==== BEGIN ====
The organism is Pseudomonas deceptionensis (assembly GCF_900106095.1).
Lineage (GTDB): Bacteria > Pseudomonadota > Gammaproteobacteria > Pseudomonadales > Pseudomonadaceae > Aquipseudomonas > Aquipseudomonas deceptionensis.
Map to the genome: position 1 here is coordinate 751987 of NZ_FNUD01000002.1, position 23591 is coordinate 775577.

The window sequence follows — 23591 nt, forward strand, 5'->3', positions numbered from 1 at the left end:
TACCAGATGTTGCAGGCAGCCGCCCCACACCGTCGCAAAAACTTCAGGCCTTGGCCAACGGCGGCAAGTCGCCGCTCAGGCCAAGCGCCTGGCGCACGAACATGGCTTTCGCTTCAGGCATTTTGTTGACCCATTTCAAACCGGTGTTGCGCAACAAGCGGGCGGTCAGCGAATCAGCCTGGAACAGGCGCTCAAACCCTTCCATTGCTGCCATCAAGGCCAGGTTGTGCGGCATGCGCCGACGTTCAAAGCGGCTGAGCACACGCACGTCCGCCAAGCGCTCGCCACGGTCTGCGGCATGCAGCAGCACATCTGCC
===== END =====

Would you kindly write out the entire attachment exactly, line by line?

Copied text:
The organism is Pseudomonas deceptionensis (assembly GCF_900106095.1).
Lineage (GTDB): Bacteria > Pseudomonadota > Gammaproteobacteria > Pseudomonadales > Pseudomonadaceae > Aquipseudomonas > Aquipseudomonas deceptionensis.
Map to the genome: position 1 here is coordinate 751987 of NZ_FNUD01000002.1, position 23591 is coordinate 775577.

The window sequence follows — 23591 nt, forward strand, 5'->3', positions numbered from 1 at the left end:
TACCAGATGTTGCAGGCAGCCGCCCCACACCGTCGCAAAAACTTCAGGCCTTGGCCAACGGCGGCAAGTCGCCGCTCAGGCCAAGCGCCTGGCGCACGAACATGGCTTTCGCTTCAGGCATTTTGTTGACCCATTTCAAACCGGTGTTGCGCAACAAGCGGGCGGTCAGCGAATCAGCCTGGAACAGGCGCTCAAACCCTTCCATTGCTGCCATCAAGGCCAGGTTGTGCGGCATGCGCCGACGTTCAAAGCGGCTGAGCACACGCACGTCCGCCAAGCGCTCGCCACGGTCTGCGGCATGCAGCAGCACATCTGCC